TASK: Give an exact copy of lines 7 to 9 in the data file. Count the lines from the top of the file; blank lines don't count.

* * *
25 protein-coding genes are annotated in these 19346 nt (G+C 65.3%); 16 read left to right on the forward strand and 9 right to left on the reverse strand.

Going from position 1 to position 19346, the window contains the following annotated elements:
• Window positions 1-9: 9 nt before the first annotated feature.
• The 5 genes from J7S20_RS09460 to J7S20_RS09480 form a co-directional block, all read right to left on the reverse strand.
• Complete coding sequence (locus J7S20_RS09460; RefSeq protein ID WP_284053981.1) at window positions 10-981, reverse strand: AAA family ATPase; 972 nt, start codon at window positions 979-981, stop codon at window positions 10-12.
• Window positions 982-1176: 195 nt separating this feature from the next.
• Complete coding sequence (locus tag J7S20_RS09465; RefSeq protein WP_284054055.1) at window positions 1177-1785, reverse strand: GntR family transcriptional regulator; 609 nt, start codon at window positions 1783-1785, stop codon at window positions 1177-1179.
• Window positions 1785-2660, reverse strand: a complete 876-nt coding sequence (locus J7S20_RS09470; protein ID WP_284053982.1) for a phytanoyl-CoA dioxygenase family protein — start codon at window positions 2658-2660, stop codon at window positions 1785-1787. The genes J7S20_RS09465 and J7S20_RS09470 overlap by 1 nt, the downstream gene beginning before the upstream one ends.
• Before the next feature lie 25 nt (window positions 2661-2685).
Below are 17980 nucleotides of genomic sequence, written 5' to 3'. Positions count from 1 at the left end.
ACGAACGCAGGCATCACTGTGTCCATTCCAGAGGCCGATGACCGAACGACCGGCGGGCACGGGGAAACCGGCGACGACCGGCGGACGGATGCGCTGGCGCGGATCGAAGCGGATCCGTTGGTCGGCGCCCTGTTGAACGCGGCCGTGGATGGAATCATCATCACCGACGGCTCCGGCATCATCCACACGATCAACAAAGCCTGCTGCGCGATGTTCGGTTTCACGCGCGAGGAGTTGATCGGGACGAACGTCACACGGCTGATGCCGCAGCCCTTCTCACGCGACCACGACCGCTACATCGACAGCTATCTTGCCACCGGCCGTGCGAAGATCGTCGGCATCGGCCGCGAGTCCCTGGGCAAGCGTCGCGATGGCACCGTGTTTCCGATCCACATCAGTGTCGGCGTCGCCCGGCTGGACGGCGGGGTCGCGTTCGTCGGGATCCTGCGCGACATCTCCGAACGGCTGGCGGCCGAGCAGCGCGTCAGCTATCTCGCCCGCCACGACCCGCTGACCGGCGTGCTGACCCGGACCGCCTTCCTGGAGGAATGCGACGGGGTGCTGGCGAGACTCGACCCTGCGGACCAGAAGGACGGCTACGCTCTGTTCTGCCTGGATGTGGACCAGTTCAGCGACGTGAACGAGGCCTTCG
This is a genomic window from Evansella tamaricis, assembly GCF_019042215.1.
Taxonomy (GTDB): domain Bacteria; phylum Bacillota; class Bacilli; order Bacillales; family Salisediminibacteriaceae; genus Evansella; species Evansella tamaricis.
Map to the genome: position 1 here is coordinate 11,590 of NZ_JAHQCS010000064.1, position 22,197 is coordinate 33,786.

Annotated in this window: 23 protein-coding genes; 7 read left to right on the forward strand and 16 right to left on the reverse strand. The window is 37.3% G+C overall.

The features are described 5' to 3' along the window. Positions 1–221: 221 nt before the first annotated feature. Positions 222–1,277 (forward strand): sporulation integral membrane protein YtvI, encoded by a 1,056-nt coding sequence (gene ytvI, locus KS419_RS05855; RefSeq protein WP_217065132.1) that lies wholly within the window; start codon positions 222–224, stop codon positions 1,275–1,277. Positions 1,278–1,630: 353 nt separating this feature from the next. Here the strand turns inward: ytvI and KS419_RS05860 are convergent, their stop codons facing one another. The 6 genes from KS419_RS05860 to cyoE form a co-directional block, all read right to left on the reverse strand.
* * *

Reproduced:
• Complete coding sequence (locus tag J7S20_RS09465; RefSeq protein WP_284054055.1) at window positions 1177-1785, reverse strand: GntR family transcriptional regulator; 609 nt, start codon at window positions 1783-1785, stop codon at window positions 1177-1179.
• Window positions 1785-2660, reverse strand: a complete 876-nt coding sequence (locus J7S20_RS09470; protein ID WP_284053982.1) for a phytanoyl-CoA dioxygenase family protein — start codon at window positions 2658-2660, stop codon at window positions 1785-1787. The genes J7S20_RS09465 and J7S20_RS09470 overlap by 1 nt, the downstream gene beginning before the upstream one ends.
• Before the next feature lie 25 nt (window positions 2661-2685).